Italian vitreoretinal surgeon Dr. Barbara Parolini presented a new staging system and guidelines for the management for myopic traction maculopathy (MTM) during the LV Prasad Eye Institute (LVPEI) Vitreoretinal Surgery Masterclass 2022 webinar.
Pathogenesis of MTM
Myopic traction maculopathy (MTM) is a complex disease affecting approximately 30% of eyes with pathologic myopia. Its pathologic features may also include lamellar or full thickness macular holes (FTMH), shallow foveal detachments and inner retinal fluid.
“In a normal situation, there is the centripetal force that points to the fovea and keeps the retina together. This force is due to the combination of neural cells, external limiting membrane and internal limiting membrane. In MTM, various centrifugal forces play against this centripetal force. The forces perpendicular to the retina induce schisis and detachment; while the forces tangential to the retina induce foveal splitting,” said Dr. Barbara Parolini.
She further explained that the centrifugal force from the posterior eyewall elongates the eye posteriorly and detaches the sclera from the retina. Meanwhile, the centrifugal force from the lateral eyewall enlarges the eye and induces detachment in the lateral part of the eye. Centrifugal force from the vitreous pulls the retina anteriorly, and centrifugal force from the interface (tangential to the retina) leads to FTMH.
“The forces can also be combined. You can have centrifugal perpendicular force (from the eyewall and vitreous) and centrifugal tangential force (from eyewall and vitreous) and you will end up with a macular detachment combined with macular hole,” she noted.
The MTM Staging System
To improve the diagnosis and management of MTM, Dr. Parolini and her colleagues published the MTM Staging System (MSS), which is a comprehensive description of OCT-based classification of MTM.*
“The study of the natural history of MTM demonstrated that MTM is divided not in types but in stages. Stage 1 refers to inner-outer macular schisis, stage 2 is predominantly outer macular schisis, stage 3 is macular schisis and detachment and stage 4 is complete macular detachment without schisis because the inner forces are released. Within these four stages, there are three stages of the fovea — stage a: normal foveal profile, stage b: tangential evolution in lamellar macular hole (LMH) and stage c: tangential evolution in FTMH,” Dr. Parolini explained.
She noted that the MSS serves as a base for definitions and prognosis, as well as a guideline to treatment.
“If you have a patient in stages 1a and 2a, I advise you not to do anything because the evolution is very slow and visual acuity is good. You can ask the patient to come back in 12-18 months. For stage 1b and 1c, I advise vitrectomy but for 1b, only if vision is declining. For stage 3a and 4a, just do macular buckling. Do not touch the retina from the inside. For stage 2b, 3b and 4b, I advise to apply macular buckle and add vitrectomy as the second step only if the lamellar hole remains symptomatic. For stage 2c, 3c and 4c, I advise to perform macular buckling and pars plana vitrectomy (PPV).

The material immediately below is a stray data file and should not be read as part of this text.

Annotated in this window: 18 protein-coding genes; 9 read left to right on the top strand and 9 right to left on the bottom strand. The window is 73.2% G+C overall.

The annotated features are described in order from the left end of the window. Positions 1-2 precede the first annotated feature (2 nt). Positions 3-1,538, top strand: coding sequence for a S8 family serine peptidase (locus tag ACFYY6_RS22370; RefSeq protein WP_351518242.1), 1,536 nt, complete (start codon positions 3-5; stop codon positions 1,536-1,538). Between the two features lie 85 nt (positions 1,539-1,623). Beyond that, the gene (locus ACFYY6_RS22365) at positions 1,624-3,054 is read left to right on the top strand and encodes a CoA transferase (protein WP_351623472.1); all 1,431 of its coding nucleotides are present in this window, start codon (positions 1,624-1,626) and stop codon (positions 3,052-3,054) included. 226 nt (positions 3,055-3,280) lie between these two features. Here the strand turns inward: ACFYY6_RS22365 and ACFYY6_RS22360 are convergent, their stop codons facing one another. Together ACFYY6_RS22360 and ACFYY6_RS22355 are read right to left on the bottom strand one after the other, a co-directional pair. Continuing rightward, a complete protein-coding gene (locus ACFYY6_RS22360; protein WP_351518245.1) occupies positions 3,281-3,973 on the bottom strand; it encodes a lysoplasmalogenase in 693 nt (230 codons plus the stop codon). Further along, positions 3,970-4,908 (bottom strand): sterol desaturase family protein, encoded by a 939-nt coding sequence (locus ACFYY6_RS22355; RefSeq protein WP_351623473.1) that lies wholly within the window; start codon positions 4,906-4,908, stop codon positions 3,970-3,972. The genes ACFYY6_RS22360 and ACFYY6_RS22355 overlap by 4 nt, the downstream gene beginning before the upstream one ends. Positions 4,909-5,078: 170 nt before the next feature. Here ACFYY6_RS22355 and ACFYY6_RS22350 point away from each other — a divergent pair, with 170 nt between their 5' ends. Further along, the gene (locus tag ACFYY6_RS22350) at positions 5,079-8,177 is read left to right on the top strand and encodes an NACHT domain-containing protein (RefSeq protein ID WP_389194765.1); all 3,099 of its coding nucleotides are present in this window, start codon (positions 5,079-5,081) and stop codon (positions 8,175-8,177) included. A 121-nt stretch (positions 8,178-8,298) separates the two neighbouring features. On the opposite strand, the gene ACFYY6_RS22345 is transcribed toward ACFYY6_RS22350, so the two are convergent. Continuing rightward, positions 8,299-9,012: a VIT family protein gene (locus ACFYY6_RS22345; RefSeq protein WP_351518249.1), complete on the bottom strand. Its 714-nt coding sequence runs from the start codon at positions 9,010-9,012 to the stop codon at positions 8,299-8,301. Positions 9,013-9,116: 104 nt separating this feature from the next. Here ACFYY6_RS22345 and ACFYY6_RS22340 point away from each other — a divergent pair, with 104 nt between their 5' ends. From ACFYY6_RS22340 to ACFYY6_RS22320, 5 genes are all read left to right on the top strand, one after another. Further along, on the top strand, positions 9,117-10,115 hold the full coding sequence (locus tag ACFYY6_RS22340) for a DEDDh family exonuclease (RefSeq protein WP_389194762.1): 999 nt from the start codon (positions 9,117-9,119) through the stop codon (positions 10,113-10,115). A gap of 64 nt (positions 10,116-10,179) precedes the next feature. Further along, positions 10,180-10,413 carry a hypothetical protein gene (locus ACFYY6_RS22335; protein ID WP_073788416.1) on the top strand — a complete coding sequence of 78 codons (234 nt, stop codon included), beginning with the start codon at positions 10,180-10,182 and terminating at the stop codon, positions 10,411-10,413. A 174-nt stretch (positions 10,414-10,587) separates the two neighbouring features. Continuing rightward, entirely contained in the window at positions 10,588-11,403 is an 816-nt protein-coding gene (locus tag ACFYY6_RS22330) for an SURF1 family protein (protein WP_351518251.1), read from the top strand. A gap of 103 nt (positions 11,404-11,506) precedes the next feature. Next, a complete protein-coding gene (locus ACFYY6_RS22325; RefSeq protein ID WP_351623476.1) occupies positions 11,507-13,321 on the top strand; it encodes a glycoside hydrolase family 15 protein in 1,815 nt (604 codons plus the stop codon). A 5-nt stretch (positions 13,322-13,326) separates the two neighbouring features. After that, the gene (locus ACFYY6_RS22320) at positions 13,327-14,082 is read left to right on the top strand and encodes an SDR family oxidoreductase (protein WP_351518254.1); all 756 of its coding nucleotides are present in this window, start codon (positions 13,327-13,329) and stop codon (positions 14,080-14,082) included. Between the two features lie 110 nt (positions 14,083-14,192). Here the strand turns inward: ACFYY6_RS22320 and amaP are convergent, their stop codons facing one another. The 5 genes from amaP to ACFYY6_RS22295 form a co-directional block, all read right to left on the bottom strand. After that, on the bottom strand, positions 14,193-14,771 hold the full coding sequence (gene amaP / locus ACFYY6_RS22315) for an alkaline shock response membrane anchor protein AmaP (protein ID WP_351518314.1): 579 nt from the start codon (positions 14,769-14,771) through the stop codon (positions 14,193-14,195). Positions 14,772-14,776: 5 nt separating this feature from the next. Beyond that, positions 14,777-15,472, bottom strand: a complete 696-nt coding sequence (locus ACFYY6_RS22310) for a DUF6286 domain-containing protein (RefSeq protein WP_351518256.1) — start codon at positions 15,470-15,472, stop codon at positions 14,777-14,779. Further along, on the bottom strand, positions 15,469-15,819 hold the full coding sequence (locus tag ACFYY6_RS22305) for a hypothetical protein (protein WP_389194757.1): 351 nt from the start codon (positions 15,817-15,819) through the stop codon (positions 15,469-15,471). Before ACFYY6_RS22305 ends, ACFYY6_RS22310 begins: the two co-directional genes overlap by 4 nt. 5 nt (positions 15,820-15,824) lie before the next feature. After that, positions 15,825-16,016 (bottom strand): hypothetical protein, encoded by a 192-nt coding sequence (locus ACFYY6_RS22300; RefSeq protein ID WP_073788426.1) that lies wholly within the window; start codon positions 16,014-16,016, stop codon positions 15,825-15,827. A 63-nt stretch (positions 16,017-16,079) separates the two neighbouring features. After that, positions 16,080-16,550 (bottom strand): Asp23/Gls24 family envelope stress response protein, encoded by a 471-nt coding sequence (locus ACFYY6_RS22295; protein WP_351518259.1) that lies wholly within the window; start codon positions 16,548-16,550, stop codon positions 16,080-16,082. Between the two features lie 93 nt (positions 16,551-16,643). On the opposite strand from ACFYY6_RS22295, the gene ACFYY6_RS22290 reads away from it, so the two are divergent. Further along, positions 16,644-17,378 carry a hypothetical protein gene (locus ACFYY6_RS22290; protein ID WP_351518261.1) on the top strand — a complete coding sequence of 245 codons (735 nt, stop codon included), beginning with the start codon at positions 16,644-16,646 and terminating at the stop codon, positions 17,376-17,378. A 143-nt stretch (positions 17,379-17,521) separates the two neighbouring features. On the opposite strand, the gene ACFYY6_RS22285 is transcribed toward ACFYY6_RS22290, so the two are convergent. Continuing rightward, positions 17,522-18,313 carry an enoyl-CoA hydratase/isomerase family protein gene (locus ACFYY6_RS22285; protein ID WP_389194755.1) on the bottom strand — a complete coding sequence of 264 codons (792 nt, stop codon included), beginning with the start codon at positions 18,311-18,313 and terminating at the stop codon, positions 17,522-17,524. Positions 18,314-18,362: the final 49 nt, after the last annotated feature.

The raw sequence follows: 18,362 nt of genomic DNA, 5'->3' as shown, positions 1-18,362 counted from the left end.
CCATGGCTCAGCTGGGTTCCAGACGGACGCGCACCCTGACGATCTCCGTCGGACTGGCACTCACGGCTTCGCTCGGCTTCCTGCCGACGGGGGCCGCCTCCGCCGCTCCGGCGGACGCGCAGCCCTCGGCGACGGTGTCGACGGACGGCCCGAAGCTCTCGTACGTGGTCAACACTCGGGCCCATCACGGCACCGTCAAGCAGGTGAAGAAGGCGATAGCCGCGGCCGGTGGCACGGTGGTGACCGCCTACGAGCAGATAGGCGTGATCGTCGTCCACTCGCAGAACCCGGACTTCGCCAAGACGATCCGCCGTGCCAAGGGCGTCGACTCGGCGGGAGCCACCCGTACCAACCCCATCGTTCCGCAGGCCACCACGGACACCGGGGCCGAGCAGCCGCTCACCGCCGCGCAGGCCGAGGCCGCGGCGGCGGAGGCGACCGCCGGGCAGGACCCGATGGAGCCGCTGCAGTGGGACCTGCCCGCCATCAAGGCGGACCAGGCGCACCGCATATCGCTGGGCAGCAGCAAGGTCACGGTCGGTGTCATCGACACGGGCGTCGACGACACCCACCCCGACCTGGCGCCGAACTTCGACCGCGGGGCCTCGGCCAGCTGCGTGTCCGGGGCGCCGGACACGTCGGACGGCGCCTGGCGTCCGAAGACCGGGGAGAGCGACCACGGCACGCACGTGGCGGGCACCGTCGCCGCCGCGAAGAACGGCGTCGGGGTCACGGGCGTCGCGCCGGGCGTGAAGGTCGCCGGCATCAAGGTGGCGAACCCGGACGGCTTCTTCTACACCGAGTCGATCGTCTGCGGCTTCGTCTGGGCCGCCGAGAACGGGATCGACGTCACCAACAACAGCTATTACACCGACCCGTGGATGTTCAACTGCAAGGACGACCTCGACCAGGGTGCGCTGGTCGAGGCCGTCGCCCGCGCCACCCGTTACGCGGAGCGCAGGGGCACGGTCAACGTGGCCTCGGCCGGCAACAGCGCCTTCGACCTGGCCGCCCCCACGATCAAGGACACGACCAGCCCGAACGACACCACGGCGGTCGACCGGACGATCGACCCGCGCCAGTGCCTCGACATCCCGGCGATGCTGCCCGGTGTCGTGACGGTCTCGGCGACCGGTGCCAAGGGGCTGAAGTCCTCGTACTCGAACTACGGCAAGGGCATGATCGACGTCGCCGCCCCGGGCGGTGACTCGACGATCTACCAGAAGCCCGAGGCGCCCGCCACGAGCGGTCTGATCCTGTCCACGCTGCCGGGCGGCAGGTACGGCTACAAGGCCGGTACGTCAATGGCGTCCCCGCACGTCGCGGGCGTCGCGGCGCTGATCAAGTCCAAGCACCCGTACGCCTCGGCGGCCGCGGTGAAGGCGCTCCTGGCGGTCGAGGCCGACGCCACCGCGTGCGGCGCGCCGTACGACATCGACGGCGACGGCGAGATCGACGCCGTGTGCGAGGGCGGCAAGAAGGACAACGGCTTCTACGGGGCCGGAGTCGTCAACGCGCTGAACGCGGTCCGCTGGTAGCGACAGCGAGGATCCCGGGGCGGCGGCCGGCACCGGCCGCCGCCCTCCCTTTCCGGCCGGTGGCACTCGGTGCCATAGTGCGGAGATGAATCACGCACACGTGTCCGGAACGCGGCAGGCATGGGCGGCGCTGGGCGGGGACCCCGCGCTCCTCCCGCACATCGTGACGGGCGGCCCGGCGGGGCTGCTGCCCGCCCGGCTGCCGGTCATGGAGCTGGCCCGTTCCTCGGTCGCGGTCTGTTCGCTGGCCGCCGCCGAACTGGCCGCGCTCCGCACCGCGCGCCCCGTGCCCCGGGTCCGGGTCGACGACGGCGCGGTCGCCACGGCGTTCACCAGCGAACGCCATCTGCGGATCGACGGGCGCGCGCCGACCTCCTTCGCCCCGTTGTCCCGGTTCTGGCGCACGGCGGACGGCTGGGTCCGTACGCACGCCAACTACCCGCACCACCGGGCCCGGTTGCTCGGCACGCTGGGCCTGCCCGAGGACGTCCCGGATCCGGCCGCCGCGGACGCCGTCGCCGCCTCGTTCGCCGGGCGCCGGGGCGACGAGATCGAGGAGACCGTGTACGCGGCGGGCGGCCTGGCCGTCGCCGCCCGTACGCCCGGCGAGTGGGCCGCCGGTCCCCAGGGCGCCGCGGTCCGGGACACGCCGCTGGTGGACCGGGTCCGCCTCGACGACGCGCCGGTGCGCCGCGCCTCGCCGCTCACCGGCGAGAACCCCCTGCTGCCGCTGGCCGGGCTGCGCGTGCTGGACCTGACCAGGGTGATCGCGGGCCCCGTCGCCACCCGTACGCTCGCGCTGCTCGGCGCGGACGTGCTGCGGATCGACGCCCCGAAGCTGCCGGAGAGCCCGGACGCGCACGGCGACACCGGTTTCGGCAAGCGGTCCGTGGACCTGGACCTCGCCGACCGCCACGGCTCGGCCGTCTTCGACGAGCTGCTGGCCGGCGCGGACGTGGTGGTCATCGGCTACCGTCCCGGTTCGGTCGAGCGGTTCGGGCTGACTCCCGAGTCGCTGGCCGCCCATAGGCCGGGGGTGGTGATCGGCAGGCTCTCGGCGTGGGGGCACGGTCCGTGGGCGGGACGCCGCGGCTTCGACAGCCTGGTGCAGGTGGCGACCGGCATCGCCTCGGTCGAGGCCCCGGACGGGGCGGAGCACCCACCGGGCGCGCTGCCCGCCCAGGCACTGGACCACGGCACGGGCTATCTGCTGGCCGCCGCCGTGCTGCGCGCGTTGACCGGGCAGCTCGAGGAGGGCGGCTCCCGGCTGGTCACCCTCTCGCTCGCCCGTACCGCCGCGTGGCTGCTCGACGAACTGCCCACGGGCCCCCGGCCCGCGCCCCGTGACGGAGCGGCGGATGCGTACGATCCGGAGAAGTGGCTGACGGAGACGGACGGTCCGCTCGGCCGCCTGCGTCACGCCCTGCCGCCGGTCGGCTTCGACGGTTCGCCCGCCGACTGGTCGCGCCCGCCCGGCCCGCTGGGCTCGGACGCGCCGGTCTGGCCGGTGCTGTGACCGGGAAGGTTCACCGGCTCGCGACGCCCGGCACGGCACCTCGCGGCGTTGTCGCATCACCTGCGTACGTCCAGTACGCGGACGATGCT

“In summary, retinal pattern, such as schisis and detachment, should be solved by a macular buckling because perpendicular forces should be pushed. While foveal pattern (holes) should be solved by PPV, as tangential forces should be peeled,” she said.
She further explained that when there is a centrifugal force detaching the scleral from the retina, the way is to push the scleral to the retina with the macular buckle. Meanwhile, if there is a macular hole, it should be treated with vitrectomy and internal limiting membrane (ILM) peeling. When combined forces are present, treatments should be combined as well.
Inserting the Macular Buckle
The macular buckle is a device made to shorten the axial length at the posterior pole.
“If you are using just the macular buckle, I advise starting with paracentesis to lower the intraocular pressure. The easiest quadrant to insert the macular buckle is the superotemporal quadrant, where you can easily reach the fovea since there are no oblique muscles,” Dr. Parolini suggested.
“Use the panoramic viewing system to locate the buckle. Centration is a key factor in this type of surgery. Sutures can be applied anteriorly close to either the lateral rectus muscle or superior rectus muscle. You can use one or two sutures to fixate the buckle and avoid tilting.”
She showed a case of MTM with stage 4c detachment and full-thickness macular hole, and the patient’s vision was counting fingers. “If you do a vitrectomy with such a huge staphyloma, you will have a good chance to attach the retina under gas and keep the hole open, but when the gas is removed, there’s a high chance that the retina will re-detach. Putting in silicone oil can attach the retina, but when the oil is removed, the retina will re-detach. On the other hand, the application of a macular buckle with vitrectomy gas and ILM peeling can achieve an attached retina, a hole that is closed, and an increase in visual acuity,” she said.
“My suggestion is to follow the MSS classification system and guidelines of treatment. Choose the model of buckle you prefer, and help me validate the MSS,” she concluded.
*Parolini B, Palmieri M, Finzi A, Besozzi G, Lucente A, Nava U, Pinackatt S, Adelman R, Frisina R. The new Myopic Traction Maculopathy Staging System. Eur J Ophthalmol. 2021;31(3):1299-1312.
Editor’s Note: The LV Prasad Eye Institute’s Vitreoretinal Surgery Master Class, aptly titled “Tough case or a surgical surprise, let’s learn the enterprise” was held from February 26 to 27, 2022.